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Not all rhythmic skills are related, which may have implications for language ability

Rhythm memory, beat tapping may be separate skills

PLOS

Tapping to a beat and remembering rhythms may not be related skills, which may also have implications for language ability, according to a study published September 16, 2015 in the open-access journal PLOS ONE by Adam Tierney and Nina Kraus from Northwestern University.

Rhythms, or patterns of sound and silence in time, may play a vital role in both speech and music. However, not knowing how rhythm skills relate to each other has limited researchers' understanding of how language relies on rhythm processing. In particular, it is unknown whether all rhythm skills are linked together, forming a single broad rhythmic competence, or whether there are multiple separate rhythm skills. Using a battery of two beat tapping and two rhythm memory tests, the authors of this study recruited over 60 teenage participants to investigate whether beat tapping and rhythm memory/sequencing form two separate clusters of rhythm skills.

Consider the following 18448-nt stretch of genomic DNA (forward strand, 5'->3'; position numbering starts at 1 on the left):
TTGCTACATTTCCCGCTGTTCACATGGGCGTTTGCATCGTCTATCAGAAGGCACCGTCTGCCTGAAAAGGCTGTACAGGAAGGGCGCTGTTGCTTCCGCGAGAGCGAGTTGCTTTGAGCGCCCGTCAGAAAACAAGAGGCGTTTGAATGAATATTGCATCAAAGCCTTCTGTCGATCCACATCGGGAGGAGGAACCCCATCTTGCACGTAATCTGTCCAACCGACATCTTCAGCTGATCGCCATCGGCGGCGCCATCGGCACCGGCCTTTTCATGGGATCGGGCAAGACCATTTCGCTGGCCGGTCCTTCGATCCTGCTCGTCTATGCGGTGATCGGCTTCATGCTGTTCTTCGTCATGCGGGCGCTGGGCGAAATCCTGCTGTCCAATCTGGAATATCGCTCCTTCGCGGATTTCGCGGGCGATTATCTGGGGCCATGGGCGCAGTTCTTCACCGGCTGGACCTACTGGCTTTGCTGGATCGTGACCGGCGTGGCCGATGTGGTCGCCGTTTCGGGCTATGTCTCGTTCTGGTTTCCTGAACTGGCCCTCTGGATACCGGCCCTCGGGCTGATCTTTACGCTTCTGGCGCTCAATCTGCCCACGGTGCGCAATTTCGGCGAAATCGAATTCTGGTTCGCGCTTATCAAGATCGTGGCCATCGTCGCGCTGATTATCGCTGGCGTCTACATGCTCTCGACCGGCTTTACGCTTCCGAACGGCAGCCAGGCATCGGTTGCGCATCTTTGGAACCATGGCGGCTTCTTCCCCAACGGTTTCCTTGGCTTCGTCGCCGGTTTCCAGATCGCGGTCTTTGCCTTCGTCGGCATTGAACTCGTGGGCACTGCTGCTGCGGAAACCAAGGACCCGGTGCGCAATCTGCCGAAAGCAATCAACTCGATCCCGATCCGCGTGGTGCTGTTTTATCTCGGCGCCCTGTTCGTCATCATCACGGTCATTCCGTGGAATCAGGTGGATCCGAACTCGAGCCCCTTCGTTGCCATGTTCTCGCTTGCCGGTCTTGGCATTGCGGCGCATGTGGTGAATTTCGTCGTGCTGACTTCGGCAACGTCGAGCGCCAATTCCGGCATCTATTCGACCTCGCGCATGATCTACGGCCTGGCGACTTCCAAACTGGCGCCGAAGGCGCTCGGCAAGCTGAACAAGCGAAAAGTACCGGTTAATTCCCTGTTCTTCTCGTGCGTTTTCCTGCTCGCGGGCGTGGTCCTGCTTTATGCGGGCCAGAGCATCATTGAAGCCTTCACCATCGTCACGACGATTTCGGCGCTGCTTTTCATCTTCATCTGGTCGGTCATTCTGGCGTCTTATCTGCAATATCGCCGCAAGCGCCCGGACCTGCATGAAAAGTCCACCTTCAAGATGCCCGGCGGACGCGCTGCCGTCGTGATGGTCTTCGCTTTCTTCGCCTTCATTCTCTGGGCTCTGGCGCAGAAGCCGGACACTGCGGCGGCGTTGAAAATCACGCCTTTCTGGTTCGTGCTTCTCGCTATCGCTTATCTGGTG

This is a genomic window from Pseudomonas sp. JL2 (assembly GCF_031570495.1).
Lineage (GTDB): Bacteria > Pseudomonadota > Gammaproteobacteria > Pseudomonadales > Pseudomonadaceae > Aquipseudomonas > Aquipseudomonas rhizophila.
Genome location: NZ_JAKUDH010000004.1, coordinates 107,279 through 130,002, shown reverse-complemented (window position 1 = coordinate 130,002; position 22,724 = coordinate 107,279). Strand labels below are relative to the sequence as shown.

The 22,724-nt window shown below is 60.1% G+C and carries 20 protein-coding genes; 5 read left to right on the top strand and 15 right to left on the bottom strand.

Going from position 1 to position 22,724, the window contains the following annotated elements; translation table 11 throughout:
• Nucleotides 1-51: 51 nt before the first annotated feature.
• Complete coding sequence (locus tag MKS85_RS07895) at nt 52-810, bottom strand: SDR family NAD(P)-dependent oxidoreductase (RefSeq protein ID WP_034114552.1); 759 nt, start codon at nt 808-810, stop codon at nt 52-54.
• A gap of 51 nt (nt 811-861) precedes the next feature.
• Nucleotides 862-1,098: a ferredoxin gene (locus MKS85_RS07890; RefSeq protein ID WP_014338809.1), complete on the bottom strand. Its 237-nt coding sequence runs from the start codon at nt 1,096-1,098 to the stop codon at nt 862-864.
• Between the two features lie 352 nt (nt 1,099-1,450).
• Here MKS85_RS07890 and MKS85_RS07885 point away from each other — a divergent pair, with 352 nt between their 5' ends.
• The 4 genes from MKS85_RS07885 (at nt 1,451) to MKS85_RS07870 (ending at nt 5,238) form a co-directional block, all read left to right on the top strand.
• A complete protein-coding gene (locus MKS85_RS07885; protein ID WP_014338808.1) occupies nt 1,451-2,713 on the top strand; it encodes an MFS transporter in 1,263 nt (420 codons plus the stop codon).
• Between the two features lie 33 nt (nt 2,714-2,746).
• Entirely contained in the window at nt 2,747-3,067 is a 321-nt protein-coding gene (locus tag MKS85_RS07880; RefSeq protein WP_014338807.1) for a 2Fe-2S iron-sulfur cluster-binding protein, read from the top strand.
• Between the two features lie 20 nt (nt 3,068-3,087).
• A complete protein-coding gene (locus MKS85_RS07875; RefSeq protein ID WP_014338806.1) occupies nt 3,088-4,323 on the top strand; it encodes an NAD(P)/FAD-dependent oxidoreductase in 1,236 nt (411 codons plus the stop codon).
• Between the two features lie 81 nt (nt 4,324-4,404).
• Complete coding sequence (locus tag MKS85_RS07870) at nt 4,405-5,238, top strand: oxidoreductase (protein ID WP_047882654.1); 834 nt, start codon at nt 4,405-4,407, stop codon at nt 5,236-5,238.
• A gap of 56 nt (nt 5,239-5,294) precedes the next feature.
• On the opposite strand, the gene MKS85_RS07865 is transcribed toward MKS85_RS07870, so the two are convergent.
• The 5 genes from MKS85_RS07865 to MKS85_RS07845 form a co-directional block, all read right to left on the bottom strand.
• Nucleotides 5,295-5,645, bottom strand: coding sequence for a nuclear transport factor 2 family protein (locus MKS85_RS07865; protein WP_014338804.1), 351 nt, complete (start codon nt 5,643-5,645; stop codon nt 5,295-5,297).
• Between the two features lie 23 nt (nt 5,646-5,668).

The researchers found that tapping to a metronome and the ability to adjust to a changing tempo while tapping to a metronome seem to be related skills. The ability to remember rhythms and to drum along to repeating rhythmic sequences may also be related. However, the authors found no relationship between beat tapping skills and rhythm memory skills, and they suggest that these may actually be separate skills. The authors also hope that this discovery will inform future research disambiguating how distinct rhythm competencies track with specific language functions.

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In your coverage please use this URL to provide access to the freely available paper: http://dx.plos.org/10.1371/journal.pone.0136645

Citation: Tierney A, Kraus N (2015) Evidence for Multiple Rhythmic Skills. PLoS ONE 10(9): e0136645. doi:10.1371/journal.pone.0136645

Funding: This research is funded by NSF SMA1015614, NIH DC009399, the Mathers Foundation, the National Association of Music Merchants, and the Knowles Hearing Center, Northwestern University. The funders had no role in study design, data collection and analysis, decision to publish, or preparation of the manuscript.

Competing Interests: The authors have declared that no competing interests exist.

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